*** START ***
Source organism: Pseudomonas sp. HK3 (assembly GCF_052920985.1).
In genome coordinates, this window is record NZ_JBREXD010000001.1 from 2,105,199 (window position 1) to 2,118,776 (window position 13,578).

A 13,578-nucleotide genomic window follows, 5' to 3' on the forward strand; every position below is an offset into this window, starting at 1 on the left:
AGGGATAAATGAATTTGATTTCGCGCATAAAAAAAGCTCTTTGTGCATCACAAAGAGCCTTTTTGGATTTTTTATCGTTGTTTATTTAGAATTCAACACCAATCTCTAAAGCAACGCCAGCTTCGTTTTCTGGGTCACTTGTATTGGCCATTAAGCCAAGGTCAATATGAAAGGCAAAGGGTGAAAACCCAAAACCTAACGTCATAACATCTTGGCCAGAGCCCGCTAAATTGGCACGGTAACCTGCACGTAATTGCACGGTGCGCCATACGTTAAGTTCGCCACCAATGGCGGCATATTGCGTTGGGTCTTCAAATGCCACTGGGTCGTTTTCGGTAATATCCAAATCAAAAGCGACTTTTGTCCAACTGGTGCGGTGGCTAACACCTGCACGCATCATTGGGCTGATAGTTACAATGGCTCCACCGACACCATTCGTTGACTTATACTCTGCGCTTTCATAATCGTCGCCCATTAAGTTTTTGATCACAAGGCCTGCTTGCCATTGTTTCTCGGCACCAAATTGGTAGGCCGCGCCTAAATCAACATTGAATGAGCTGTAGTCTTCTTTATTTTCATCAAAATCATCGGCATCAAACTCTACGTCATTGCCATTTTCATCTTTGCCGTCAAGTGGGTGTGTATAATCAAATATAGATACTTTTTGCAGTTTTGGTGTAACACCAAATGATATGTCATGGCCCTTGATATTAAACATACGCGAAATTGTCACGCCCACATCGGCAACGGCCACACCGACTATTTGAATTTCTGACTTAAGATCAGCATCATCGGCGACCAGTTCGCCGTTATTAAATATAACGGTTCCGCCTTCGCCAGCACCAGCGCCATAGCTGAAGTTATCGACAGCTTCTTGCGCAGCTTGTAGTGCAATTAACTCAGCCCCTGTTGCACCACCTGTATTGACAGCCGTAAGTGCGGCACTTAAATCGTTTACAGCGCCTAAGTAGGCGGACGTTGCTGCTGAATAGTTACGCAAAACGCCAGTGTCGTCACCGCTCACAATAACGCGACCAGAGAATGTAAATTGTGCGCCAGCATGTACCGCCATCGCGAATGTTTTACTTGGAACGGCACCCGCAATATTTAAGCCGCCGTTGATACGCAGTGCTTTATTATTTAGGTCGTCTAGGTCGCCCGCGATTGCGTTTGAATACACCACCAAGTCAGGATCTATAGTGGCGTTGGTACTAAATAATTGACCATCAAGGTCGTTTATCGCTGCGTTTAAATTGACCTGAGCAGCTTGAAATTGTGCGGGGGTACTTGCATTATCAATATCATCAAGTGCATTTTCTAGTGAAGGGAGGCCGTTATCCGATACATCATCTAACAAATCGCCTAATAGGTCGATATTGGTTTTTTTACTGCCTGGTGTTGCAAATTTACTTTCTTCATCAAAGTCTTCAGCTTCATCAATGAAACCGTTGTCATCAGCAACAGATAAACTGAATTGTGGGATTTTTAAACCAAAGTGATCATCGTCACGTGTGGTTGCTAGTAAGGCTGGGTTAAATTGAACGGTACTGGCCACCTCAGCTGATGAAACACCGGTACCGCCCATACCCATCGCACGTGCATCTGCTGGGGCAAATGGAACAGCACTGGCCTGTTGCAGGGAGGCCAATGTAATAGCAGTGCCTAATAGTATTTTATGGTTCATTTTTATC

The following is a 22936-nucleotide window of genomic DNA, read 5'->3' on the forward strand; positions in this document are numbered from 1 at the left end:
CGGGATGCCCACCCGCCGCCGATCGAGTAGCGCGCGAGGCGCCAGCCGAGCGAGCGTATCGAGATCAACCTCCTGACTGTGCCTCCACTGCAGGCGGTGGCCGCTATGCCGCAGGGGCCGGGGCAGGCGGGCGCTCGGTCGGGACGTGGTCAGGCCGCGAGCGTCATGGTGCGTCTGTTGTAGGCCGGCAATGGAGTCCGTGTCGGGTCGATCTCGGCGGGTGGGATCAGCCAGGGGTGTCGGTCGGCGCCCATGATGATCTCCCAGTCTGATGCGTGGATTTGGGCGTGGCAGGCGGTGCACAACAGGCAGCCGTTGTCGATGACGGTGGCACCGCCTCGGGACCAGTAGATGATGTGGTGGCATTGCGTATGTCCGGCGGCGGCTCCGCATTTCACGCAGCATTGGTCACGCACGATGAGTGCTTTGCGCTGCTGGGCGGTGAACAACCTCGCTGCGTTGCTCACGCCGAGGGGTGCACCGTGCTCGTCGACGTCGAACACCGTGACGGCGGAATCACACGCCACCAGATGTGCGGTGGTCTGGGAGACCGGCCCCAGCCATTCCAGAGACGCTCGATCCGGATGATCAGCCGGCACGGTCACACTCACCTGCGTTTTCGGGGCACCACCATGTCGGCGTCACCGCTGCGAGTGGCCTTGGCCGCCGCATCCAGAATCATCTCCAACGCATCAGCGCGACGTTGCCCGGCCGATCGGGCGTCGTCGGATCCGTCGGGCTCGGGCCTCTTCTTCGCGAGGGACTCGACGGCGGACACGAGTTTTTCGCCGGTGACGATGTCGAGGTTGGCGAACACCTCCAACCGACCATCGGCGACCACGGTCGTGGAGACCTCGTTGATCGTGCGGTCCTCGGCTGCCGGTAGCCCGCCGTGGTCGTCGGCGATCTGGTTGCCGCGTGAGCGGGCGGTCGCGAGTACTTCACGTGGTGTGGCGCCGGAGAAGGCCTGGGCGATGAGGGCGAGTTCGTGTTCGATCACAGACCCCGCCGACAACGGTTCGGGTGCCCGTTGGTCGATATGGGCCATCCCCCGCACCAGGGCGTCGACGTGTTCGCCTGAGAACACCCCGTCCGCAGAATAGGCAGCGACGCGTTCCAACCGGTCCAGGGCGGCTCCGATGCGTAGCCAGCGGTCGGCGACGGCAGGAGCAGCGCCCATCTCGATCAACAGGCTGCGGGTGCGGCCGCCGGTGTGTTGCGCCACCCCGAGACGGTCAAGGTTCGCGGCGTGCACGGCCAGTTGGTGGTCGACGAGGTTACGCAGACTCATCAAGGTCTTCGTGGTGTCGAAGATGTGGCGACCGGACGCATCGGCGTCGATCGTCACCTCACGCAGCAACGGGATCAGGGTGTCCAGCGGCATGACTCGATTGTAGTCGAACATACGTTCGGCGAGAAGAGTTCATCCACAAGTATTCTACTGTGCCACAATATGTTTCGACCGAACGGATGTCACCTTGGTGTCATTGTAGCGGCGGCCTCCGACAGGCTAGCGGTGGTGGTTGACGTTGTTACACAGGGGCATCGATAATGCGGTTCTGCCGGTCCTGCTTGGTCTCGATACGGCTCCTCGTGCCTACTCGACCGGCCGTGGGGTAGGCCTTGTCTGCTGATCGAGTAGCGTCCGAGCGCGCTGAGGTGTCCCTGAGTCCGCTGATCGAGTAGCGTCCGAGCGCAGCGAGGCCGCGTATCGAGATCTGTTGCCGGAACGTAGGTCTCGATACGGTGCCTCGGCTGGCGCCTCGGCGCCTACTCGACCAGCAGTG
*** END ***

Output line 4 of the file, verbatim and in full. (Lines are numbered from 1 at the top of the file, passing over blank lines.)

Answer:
AGGGATAAATGAATTTGATTTCGCGCATAAAAAAAGCTCTTTGTGCATCACAAAGAGCCTTTTTGGATTTTTTATCGTTGTTTATTTAGAATTCAACACCAATCTCTAAAGCAACGCCAGCTTCGTTTTCTGGGTCACTTGTATTGGCCATTAAGCCAAGGTCAATATGAAAGGCAAAGGGTGAAAACCCAAAACCTAACGTCATAACATCTTGGCCAGAGCCCGCTAAATTGGCACGGTAACCTGCACGTAATTGCACGGTGCGCCATACGTTAAGTTCGCCACCAATGGCGGCATATTGCGTTGGGTCTTCAAATGCCACTGGGTCGTTTTCGGTAATATCCAAATCAAAAGCGACTTTTGTCCAACTGGTGCGGTGGCTAACACCTGCACGCATCATTGGGCTGATAGTTACAATGGCTCCACCGACACCATTCGTTGACTTATACTCTGCGCTTTCATAATCGTCGCCCATTAAGTTTTTGATCACAAGGCCTGCTTGCCATTGTTTCTCGGCACCAAATTGGTAGGCCGCGCCTAAATCAACATTGAATGAGCTGTAGTCTTCTTTATTTTCATCAAAATCATCGGCATCAAACTCTACGTCATTGCCATTTTCATCTTTGCCGTCAAGTGGGTGTGTATAATCAAATATAGATACTTTTTGCAGTTTTGGTGTAACACCAAATGATATGTCATGGCCCTTGATATTAAACATACGCGAAATTGTCACGCCCACATCGGCAACGGCCACACCGACTATTTGAATTTCTGACTTAAGATCAGCATCATCGGCGACCAGTTCGCCGTTATTAAATATAACGGTTCCGCCTTCGCCAGCACCAGCGCCATAGCTGAAGTTATCGACAGCTTCTTGCGCAGCTTGTAGTGCAATTAACTCAGCCCCTGTTGCACCACCTGTATTGACAGCCGTAAGTGCGGCACTTAAATCGTTTACAGCGCCTAAGTAGGCGGACGTTGCTGCTGAATAGTTACGCAAAACGCCAGTGTCGTCACCGCTCACAATAACGCGACCAGAGAATGTAAATTGTGCGCCAGCATGTACCGCCATCGCGAATGTTTTACTTGGAACGGCACCCGCAATATTTAAGCCGCCGTTGATACGCAGTGCTTTATTATTTAGGTCGTCTAGGTCGCCCGCGATTGCGTTTGAATACACCACCAAGTCAGGATCTATAGTGGCGTTGGTACTAAATAATTGACCATCAAGGTCGTTTATCGCTGCGTTTAAATTGACCTGAGCAGCTTGAAATTGTGCGGGGGTACTTGCATTATCAATATCATCAAGTGCATTTTCTAGTGAAGGGAGGCCGTTATCCGATACATCATCTAACAAATCGCCTAATAGGTCGATATTGGTTTTTTTACTGCCTGGTGTTGCAAATTTACTTTCTTCATCAAAGTCTTCAGCTTCATCAATGAAACCGTTGTCATCAGCAACAGATAAACTGAATTGTGGGATTTTTAAACCAAAGTGATCATCGTCACGTGTGGTTGCTAGTAAGGCTGGGTTAAATTGAACGGTACTGGCCACCTCAGCTGATGAAACACCGGTACCGCCCATACCCATCGCACGTGCATCTGCTGGGGCAAATGGAACAGCACTGGCCTGTTGCAGGGAGGCCAATGTAATAGCAGTGCCTAATAGTATTTTATGGTTCATTTTTATC